Her camera was drawn to harsher realities. Arbus didn’t invent street photography—by the time she left Allan and struck out on her own, “street photographers strode so thickly over New York City’s terrain that by the mid ’50s their preferred hunting grounds were beginning to resemble safari parks,” Lubow writes. He traces Arbus’s lineage through Eugene Atget, Berenice Abbott, and especially August Sander. But Arbus helped her medium vault past the gatekeepers who insisted the camera was merely for documentation, elevating it to the realm of fine art. Arbus’s photos were the first to appear in the pages of Artforum, on the cover, no less.
Arbus’s biggest break came when she was included in the Museum of Modern Art’s “New Documents” exhibition in 1967, alongside Lee Friedlander and Garry Winogrand. Reviews scarcely mentioned the others. The show helped move photography into the mainstream, or at least away from the treacly sentimentality MoMA had forced on the art form with “Family of Man” a few years prior, the museum equivalent of It’s a Small World that included text by Carl Sandburg. (“There is only one man in the world and his name is All Men.”) After “New Documents,” Arbus’s style, “allusive, funny, moving, intelligent and profound,” became the dominant style in photography, but she still lived a life just slightly above penury. She lacked recognition for her influence, and this bothered her. Despite her hipster-shabby style—she carried a paper bag in lieu of a purse—and nearly pathological shyness, she doggedly pursued the people who could help her career. “She was desperate to be famous,” the photographer Saul Leiter told Lubow. “Her whole life was aspiring to fame.”
Arbus’s fame grew almost immediately after her death. There was a MoMA retrospective the year after her suicide in 1971, featuring lines literally around the block, and half a million sales of her monograph. A 2003 San Francisco Museum of Modern Art retrospective, “Diane Arbus Revelations,” reintroduced the work to a new generation. This year, the Met Breuer is showing “Diane Arbus: In The Beginning,” featuring never-seen early work.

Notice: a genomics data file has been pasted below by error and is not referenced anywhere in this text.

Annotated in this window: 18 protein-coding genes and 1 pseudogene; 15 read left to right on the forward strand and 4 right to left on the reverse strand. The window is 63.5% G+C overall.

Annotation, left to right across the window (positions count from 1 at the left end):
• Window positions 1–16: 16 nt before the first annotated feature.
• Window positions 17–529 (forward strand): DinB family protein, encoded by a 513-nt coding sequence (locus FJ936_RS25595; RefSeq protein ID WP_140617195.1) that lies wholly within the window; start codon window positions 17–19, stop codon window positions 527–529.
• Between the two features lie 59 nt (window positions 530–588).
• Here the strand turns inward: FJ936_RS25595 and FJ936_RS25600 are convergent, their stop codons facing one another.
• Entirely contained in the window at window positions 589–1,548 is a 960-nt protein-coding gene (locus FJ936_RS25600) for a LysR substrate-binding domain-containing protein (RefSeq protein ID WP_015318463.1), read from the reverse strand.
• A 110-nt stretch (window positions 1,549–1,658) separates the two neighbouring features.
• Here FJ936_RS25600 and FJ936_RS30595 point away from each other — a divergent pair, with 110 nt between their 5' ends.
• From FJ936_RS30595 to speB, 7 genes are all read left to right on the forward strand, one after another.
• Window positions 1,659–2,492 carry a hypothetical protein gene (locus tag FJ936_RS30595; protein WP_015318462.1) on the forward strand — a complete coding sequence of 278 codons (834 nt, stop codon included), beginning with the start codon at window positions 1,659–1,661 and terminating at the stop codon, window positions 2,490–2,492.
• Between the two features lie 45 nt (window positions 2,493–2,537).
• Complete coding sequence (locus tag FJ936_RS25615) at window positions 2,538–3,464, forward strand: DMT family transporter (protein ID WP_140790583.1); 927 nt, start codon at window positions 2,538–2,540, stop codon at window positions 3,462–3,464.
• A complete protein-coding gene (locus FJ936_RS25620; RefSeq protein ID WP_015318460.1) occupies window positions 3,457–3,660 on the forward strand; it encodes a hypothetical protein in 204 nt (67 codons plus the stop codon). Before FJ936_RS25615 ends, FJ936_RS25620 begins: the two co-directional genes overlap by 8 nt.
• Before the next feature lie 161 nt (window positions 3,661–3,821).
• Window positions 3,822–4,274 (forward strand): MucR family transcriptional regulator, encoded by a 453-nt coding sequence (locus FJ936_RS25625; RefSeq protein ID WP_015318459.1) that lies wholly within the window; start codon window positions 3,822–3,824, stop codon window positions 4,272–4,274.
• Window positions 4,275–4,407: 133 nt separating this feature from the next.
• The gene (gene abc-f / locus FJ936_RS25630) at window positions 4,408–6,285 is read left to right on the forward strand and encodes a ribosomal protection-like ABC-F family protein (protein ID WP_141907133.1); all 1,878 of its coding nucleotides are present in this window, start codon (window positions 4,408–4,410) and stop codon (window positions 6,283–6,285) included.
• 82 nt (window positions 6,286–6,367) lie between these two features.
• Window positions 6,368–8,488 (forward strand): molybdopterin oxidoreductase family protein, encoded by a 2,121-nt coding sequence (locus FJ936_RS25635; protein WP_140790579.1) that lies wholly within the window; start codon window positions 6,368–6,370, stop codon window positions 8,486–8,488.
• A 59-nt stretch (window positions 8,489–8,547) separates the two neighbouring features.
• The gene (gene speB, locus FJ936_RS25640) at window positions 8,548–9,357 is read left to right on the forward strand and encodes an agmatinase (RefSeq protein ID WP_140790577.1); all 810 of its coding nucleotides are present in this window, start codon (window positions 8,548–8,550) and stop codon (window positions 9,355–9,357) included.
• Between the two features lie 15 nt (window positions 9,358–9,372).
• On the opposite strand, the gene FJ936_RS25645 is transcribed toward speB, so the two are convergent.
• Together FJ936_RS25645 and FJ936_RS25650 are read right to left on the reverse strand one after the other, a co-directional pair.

As Lubow explains, part of the appeal of Arbus’s photographs extends from the method of her practice. Arbus’s prime coincided with the rise of New Journalism, and she borrowed from these writers that took an active role in their own stories, and whose work appeared alongside hers in Esquire and New York. Her subjects appear so intimate because Arbus was intimate with them. She hung around until the point of exhaustion, waiting until the right moment to capture them. Photography was an act of seduction, in some cases literally. “There is a palpable connection” in Arbus’s photographs, Lubow writes. “An unexpected closeness, often with a libidinal charge, helps explain why her portraits of both men and women can be so unsettling, and difficult for would-be Arbuses to reproduce.”
That closeness is only part of Arbus’s charm. If she was lousy with the technical aspects of camera work, she made up for it with an eye that seemed to strip reality bare. Several of her subjects recount to Lubow that Arbus captured something they didn’t even know about themselves. In her photographs, people saw not just what they were, but the what they would grow into. Arbus tried her hand at teaching a few times to pay the bills, but she hated it, and couldn’t really do it. What she discovered was beyond words.